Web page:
Maternal immune activation downregulates schizophrenia genes in the foetal mouse brain.
Handunnetthi L., Saatci D., Hamley JC., Knight JC.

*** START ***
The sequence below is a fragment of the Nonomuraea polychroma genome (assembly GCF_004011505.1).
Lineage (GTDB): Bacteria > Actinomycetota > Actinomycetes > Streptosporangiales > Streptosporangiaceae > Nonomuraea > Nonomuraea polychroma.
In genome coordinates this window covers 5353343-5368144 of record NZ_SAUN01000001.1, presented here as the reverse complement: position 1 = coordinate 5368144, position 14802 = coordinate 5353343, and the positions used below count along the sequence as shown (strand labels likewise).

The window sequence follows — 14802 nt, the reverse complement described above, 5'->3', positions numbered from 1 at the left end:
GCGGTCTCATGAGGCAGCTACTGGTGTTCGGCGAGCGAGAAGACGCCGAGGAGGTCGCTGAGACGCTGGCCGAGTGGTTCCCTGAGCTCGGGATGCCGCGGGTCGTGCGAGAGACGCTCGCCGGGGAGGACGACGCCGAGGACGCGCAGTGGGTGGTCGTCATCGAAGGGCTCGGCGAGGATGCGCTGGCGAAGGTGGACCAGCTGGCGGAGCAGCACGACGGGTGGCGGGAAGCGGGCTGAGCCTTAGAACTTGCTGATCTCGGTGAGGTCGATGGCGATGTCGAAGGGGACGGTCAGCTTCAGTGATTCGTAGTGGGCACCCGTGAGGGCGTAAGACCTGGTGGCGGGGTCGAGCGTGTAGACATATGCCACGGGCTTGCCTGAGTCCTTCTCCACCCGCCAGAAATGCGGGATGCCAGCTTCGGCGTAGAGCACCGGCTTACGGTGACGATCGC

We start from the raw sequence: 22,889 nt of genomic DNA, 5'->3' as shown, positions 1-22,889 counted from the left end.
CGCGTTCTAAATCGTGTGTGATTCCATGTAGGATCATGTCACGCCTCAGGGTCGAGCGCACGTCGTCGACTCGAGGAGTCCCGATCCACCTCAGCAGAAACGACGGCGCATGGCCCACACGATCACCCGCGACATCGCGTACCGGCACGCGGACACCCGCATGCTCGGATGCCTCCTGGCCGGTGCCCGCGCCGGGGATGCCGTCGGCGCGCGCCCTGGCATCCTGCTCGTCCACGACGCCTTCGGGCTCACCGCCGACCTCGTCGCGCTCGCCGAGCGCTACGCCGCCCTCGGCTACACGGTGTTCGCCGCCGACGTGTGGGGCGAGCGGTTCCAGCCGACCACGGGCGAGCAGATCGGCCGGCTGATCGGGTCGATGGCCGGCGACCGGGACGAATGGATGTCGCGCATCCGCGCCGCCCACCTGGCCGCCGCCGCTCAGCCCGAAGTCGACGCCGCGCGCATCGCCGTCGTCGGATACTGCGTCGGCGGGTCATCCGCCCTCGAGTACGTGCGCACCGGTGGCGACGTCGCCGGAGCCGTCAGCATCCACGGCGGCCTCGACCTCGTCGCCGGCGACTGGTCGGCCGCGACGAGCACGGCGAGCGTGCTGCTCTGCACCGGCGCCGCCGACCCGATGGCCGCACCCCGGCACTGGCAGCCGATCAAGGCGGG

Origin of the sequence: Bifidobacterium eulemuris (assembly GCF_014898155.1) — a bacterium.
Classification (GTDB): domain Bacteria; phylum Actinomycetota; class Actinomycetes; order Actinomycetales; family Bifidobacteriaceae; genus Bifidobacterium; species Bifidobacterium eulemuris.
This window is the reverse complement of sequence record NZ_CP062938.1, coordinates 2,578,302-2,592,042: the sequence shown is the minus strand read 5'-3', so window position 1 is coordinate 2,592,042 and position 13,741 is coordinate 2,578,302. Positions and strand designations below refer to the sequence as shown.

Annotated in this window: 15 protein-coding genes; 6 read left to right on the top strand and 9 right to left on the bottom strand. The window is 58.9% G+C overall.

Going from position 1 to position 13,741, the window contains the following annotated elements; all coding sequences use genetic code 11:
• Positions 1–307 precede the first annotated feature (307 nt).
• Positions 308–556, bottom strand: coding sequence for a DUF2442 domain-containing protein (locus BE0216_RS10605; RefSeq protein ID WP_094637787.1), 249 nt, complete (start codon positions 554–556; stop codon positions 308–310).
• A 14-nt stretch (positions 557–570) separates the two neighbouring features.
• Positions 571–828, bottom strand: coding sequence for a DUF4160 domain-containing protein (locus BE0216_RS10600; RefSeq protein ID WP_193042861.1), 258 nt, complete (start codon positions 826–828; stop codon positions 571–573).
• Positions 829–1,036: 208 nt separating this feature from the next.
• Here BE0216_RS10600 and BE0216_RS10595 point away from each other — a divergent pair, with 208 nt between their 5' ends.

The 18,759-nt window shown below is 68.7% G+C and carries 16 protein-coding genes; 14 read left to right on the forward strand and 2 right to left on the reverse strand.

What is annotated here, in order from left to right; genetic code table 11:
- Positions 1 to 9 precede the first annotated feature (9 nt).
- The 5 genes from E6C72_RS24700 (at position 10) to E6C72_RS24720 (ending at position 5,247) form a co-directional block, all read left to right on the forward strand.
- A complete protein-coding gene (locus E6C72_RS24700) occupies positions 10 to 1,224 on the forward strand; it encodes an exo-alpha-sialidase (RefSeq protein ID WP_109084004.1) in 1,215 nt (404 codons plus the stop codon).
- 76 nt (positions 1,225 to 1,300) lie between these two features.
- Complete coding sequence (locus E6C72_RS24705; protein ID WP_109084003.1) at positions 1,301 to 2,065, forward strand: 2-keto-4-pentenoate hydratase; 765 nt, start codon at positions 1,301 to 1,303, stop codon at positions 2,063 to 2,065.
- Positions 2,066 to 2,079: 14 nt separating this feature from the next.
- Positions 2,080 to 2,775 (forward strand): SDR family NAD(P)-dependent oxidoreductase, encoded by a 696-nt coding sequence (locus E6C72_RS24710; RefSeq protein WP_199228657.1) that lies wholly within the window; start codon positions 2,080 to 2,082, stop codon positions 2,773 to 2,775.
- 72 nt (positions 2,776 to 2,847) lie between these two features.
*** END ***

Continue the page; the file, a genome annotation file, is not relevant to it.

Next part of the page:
Susceptibility to schizophrenia is mediated by genetic and environmental risk factors. Maternal immune activation by infections during pregnancy is hypothesized to be a key environmental risk factor. However, little is known about how maternal immune activation contributes to schizophrenia pathogenesis. In this study, we investigated if maternal immune activation influences the expression of genes associated with schizophrenia in foetal mouse brains. We found that two sets of schizophrenia genes were downregulated more than expected by chance in the foetal mouse brain following maternal immune activation, namely those genes associated with schizophrenia through genome-wide association study (fold change = 1.93, false discovery rate = 4 × 10-4) and downregulated genes in adult schizophrenia brains (fold change = 1.51, false discovery rate = 4 × 10-10). We found that these genes mapped to key biological processes, such as neuronal cell adhesion. We also identified cortical excitatory neurons and inhibitory interneurons as the most vulnerable cell types to the deleterious effects of this interaction. Subsequently, we used gene expression information from herpes simplex virus 1 infection of neuronal precursor cells as orthogonal evidence to support our findings and to demonstrate that schizophrenia-associated cell adhesion genes, PCDHA2, PCDHA3 and PCDHA5, were downregulated following herpes simplex virus 1 infection. Collectively, our results provide novel evidence for a link between genetic and environmental risk factors in schizophrenia pathogenesis. These findings carry important implications for early preventative strategies in schizophrenia.